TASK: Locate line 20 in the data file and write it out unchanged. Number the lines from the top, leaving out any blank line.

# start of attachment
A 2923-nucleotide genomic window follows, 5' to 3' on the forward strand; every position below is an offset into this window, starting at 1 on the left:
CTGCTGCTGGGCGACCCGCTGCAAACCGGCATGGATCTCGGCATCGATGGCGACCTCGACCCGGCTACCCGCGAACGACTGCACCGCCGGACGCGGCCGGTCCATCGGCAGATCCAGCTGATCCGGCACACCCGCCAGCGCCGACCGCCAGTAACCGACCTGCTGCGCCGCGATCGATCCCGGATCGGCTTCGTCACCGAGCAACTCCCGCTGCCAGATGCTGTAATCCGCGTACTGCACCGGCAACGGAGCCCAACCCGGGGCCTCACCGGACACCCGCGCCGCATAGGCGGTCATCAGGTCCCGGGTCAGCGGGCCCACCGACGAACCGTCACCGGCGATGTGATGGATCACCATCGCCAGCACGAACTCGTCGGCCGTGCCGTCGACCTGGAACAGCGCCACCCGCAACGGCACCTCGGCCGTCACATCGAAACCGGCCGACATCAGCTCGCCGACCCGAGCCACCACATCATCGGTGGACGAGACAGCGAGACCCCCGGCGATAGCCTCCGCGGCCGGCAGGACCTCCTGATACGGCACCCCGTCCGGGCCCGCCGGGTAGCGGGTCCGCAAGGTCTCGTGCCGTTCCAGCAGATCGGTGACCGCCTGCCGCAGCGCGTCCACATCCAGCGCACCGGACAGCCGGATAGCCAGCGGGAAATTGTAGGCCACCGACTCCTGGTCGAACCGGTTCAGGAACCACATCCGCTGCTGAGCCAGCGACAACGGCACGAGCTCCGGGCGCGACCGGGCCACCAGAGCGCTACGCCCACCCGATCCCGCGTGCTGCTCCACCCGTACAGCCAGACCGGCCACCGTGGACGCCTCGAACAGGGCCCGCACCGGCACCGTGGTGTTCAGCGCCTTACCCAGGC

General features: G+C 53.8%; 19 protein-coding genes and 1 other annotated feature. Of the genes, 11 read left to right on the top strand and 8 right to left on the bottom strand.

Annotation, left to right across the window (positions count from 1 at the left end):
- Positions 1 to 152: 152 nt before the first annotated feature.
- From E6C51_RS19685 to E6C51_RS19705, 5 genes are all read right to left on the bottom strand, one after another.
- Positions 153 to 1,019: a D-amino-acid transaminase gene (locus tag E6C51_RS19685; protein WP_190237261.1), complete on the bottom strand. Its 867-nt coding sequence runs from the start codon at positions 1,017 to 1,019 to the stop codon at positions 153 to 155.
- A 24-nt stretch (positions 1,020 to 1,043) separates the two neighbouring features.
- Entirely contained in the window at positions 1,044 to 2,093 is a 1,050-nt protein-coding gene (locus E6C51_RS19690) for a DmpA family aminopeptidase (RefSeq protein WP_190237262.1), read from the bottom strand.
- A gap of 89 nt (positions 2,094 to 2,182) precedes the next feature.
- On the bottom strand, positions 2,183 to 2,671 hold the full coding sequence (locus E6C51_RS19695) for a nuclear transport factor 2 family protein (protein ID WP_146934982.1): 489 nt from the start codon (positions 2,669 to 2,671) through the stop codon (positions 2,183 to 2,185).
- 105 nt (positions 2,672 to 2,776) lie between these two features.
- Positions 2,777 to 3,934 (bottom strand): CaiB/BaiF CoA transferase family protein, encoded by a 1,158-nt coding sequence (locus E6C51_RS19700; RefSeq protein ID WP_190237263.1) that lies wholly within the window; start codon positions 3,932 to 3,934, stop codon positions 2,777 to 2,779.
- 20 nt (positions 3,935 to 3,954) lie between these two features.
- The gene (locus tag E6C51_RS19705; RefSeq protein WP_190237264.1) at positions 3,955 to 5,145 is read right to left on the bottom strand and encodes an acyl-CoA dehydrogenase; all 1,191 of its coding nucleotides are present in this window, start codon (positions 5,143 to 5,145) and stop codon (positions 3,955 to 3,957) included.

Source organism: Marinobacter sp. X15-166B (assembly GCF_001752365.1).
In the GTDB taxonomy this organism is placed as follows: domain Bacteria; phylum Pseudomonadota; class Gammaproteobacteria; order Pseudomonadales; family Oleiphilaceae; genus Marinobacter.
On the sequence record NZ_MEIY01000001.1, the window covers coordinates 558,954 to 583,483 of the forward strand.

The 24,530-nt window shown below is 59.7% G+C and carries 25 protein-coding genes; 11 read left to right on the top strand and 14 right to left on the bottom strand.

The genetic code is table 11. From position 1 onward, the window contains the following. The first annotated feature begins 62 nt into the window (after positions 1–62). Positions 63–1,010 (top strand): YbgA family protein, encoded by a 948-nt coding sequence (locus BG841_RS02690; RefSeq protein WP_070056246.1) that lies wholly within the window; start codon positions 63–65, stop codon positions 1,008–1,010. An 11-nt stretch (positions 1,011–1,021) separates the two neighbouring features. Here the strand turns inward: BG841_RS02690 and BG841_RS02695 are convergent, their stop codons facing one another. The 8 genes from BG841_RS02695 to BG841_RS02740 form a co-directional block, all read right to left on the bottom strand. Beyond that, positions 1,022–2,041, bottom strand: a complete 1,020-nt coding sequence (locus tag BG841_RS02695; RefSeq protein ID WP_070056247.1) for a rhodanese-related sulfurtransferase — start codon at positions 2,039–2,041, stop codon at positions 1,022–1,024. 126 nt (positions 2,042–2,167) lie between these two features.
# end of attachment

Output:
The genetic code is table 11. From position 1 onward, the window contains the following. The first annotated feature begins 62 nt into the window (after positions 1–62). Positions 63–1,010 (top strand): YbgA family protein, encoded by a 948-nt coding sequence (locus BG841_RS02690; RefSeq protein WP_070056246.1) that lies wholly within the window; start codon positions 63–65, stop codon positions 1,008–1,010. An 11-nt stretch (positions 1,011–1,021) separates the two neighbouring features. Here the strand turns inward: BG841_RS02690 and BG841_RS02695 are convergent, their stop codons facing one another. The 8 genes from BG841_RS02695 to BG841_RS02740 form a co-directional block, all read right to left on the bottom strand. Beyond that, positions 1,022–2,041, bottom strand: a complete 1,020-nt coding sequence (locus tag BG841_RS02695; RefSeq protein ID WP_070056247.1) for a rhodanese-related sulfurtransferase — start codon at positions 2,039–2,041, stop codon at positions 1,022–1,024. 126 nt (positions 2,042–2,167) lie between these two features.